EM: When I presented some of this material as a conference talk, I remember being surprised that it was visual designers, not content designers who approached me afterward, and they said I’d defined a part of their process they had difficulty describing to themselves. Maybe that’s where the language of ‘defining design’ first came from. So while this book is about words, I wanted it to be a tool for people who aren’t thinking about the way words work all the time. Content designers are immersed in language—words are the way we make sense of the world. I wanted that community to see themselves in the stories I tell in the book, for sure. It’s a community of people I really care about. I also really wanted to stretch my arms out a bit wider, because really what I’m writing about is the process of thinking and making things, and that’s something we all do. Also, as I began to work as a design manager and director, and managed people from many different disciplines, I learned how much we all struggle with the same things. It meant a lot to me to try to reach everyone involved in design work.

ABA: What part of the book was most challenging to write?

EM: The chapter I struggled with most concerned the topic I thought I knew best: the chapter on naming. Maybe it’s because the things I was talking about were so obvious to me that it was hard to get outside of my own head and see them afresh. Naming things has been basically my entire job, at one time or another. And it’s really, really hard to do.

ABA: Why will readers want to learn about this topic from you?

EM: I’ve been thinking about the thinking that goes into design for well over a decade, and I started out my career as a writer. I’ve worked in newspapers, agencies, freelance, and in product companies big and small. They all have the same struggle with clear expression. I think it gives me some good perspective, having seen these problems both close up and from a distance.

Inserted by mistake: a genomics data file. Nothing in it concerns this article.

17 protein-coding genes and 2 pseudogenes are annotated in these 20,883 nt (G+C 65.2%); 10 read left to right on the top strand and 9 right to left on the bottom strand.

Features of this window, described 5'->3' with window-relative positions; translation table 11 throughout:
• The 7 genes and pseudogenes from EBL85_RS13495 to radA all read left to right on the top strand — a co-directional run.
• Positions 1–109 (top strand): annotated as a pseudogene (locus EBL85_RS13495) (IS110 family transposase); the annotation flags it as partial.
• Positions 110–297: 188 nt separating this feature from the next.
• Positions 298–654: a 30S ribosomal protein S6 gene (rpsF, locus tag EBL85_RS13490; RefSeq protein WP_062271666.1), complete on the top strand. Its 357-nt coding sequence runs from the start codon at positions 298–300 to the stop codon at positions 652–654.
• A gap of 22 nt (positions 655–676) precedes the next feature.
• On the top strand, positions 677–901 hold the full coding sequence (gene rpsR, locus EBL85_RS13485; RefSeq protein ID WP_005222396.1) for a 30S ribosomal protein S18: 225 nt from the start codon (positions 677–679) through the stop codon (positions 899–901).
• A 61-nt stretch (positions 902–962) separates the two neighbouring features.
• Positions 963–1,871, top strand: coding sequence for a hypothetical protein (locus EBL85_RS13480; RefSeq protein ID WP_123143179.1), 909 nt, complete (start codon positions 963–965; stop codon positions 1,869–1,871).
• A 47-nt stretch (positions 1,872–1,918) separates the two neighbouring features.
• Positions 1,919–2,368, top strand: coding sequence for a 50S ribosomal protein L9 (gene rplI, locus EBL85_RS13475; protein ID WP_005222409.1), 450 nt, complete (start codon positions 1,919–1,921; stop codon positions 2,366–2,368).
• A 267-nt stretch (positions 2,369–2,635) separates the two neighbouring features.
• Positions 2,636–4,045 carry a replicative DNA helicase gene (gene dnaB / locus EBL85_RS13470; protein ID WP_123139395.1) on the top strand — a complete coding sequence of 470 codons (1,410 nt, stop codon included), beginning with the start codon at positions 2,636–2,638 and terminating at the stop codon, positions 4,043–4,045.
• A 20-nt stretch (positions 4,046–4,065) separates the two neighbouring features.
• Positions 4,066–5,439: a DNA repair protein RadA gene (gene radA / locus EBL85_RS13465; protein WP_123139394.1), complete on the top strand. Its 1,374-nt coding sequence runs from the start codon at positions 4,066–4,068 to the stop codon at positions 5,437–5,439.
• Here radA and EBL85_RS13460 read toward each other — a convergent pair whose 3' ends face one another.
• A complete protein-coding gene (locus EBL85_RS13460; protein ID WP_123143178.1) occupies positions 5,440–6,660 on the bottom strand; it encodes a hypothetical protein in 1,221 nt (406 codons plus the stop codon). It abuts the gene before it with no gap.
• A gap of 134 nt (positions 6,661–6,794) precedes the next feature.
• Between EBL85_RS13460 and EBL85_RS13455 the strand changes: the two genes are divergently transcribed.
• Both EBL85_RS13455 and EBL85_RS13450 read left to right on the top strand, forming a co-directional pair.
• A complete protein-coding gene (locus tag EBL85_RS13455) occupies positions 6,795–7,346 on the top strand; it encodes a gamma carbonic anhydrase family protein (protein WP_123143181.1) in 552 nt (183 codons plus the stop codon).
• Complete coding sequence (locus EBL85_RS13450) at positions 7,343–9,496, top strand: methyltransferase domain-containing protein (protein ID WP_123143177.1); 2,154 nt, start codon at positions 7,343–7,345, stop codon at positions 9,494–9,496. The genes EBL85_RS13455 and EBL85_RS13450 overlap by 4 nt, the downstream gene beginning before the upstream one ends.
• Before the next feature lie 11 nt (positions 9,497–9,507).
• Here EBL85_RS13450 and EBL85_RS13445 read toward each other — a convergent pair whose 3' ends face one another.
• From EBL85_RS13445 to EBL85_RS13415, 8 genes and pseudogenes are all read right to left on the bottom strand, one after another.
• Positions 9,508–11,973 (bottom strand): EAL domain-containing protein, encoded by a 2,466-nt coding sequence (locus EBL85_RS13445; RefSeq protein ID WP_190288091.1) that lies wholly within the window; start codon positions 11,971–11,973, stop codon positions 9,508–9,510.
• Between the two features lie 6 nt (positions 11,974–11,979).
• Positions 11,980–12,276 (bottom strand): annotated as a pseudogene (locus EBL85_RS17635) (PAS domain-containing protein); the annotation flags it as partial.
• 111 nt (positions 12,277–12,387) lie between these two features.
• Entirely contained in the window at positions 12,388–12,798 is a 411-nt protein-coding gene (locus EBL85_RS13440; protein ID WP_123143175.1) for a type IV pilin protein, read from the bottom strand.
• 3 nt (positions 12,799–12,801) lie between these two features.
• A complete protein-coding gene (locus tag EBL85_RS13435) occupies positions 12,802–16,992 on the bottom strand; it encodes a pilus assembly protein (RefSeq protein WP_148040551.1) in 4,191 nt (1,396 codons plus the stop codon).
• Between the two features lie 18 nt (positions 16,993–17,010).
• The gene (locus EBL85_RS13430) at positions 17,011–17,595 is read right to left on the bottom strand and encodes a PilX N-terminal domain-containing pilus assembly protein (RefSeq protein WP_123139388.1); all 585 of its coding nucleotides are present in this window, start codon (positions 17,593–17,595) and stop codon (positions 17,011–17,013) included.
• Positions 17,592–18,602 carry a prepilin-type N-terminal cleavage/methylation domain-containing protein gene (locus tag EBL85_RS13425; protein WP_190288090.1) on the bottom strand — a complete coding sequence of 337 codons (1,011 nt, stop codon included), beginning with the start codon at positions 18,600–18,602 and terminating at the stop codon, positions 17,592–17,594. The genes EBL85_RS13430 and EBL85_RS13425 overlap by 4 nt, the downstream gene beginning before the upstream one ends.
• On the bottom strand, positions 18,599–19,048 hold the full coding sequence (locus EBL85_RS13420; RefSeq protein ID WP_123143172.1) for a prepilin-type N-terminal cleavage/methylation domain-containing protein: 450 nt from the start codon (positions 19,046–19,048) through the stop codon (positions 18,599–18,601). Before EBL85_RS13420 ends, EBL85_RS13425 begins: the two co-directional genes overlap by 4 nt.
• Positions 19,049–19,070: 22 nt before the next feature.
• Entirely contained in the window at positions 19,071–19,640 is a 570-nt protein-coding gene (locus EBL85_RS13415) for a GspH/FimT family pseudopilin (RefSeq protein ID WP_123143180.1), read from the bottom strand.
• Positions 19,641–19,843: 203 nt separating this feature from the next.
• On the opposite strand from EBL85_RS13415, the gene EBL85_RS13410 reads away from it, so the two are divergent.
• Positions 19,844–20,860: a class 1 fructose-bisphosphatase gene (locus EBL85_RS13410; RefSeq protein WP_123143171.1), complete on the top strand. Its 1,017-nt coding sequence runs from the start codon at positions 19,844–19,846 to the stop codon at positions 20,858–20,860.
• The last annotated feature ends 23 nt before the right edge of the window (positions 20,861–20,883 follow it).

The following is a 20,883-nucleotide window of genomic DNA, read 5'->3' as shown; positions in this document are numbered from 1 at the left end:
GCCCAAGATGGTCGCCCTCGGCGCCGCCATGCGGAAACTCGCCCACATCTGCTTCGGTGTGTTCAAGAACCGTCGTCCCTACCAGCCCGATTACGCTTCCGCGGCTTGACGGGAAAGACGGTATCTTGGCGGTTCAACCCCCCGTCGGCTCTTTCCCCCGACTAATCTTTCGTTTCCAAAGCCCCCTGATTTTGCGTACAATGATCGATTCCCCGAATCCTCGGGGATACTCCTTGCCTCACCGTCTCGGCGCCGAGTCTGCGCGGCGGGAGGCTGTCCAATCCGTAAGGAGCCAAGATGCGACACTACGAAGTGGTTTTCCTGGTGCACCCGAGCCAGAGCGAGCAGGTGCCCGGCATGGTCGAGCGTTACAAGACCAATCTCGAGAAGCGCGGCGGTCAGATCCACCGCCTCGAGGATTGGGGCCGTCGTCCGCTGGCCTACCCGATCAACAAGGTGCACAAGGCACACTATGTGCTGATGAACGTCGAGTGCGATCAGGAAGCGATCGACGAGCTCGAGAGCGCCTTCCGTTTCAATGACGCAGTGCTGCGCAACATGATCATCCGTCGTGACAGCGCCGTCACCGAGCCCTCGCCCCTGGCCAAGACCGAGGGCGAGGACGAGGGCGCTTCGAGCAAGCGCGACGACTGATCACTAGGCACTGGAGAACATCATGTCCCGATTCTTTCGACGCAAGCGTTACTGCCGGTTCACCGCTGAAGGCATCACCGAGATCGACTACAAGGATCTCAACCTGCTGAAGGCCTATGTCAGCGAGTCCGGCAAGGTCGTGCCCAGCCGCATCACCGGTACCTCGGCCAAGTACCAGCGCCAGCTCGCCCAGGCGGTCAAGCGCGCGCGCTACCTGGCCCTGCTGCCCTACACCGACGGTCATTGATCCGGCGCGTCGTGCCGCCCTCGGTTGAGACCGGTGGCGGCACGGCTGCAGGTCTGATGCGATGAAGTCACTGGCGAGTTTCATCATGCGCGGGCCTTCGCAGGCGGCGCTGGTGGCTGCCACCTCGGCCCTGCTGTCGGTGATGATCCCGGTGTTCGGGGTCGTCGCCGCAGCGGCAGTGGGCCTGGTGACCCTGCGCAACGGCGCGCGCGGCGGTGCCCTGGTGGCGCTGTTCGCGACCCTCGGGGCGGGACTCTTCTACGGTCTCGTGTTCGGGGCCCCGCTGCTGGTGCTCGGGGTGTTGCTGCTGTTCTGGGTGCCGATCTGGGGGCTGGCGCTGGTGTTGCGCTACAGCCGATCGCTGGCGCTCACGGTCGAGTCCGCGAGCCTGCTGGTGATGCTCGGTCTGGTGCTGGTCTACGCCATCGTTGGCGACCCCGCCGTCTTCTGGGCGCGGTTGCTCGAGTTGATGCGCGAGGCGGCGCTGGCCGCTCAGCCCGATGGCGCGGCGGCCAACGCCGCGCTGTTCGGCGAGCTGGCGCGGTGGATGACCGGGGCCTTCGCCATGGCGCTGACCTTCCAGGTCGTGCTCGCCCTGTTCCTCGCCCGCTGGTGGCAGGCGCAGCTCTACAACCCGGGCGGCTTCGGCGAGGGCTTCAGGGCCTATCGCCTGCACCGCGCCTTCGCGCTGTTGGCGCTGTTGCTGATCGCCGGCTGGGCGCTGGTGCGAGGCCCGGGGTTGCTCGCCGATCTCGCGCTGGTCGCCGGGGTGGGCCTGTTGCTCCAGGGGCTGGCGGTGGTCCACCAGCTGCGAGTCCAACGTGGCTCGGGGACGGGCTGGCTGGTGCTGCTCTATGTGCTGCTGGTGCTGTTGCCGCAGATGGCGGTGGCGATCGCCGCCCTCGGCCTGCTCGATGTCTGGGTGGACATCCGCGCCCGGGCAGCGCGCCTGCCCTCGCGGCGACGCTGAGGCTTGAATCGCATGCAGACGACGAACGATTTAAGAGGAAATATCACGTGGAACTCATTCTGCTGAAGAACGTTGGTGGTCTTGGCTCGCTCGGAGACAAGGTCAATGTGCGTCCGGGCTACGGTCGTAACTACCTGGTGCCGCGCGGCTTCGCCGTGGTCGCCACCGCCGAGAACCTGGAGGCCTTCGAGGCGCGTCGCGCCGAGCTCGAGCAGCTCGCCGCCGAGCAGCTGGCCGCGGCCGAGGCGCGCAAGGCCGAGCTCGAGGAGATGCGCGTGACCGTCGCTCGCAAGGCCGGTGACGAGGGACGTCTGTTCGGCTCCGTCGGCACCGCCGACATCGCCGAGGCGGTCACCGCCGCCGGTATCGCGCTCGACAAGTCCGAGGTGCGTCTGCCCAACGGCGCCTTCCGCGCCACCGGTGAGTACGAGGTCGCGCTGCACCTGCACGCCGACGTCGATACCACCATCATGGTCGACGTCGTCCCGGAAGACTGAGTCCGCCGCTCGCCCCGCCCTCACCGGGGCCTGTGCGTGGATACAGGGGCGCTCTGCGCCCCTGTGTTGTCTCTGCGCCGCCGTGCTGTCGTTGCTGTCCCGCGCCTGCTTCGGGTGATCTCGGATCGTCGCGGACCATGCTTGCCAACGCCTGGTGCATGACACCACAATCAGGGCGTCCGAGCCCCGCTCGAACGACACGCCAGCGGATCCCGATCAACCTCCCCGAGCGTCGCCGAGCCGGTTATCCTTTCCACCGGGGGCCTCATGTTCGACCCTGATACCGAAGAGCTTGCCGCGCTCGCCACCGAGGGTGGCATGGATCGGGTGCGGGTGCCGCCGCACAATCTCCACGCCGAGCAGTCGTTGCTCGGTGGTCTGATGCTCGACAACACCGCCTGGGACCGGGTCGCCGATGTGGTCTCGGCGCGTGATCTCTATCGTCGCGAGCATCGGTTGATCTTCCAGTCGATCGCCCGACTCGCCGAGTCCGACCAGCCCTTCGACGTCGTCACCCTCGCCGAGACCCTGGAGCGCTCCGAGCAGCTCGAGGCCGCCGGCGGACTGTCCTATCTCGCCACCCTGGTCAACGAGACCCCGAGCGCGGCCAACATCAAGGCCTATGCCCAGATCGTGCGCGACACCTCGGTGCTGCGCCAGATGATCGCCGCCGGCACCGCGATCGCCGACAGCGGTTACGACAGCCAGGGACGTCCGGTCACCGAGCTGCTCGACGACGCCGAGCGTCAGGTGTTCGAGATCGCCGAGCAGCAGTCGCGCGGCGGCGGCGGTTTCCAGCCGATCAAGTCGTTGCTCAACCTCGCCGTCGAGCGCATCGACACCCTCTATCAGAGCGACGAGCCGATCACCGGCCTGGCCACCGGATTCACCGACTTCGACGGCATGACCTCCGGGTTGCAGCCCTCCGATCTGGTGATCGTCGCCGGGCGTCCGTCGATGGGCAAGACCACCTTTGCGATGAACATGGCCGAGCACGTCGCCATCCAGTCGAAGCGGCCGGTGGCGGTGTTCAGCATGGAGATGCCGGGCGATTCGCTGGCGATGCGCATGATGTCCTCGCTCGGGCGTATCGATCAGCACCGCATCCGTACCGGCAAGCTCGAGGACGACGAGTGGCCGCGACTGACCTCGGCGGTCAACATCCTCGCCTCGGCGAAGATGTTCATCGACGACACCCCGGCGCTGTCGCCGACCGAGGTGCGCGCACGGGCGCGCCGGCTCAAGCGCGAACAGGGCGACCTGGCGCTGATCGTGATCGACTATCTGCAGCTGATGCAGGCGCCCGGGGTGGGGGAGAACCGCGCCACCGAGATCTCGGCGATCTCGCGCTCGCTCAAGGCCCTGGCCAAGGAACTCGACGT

ABA: How do you hope the web will change once people read and apply lessons in your book?

EM: I hope people will use parts of the book to give themselves the language to describe their thinking; that it will provide some of the words they might need to pause and make space for clarity in their work; that they’ll be able to have better dialogue about the words they do use to define what they’re making; and that they’ll enjoy the process of defining what they design, rather than seeing it as a chore on the way to the visual artifact.

ABA: How did you choose the cover color for this book?

EM: “What color do you want your cover to be?” was one of the first questions I was asked when we discussed the outline, and I had no idea. Maybe most authors come into this process with a strong conviction about color, but I think I needed to write it to know what color would express it. After I’d written a draft, I chose a dark, woodsy green: it’s the color of growth, and that seemed fitting for a book about creativity and change. Jason Santa Maria patiently helped me explore a few different greens that were woodsy but still worked with ABA’s dark and light text styles, and we landed on this shade. It was a really fun part of the process.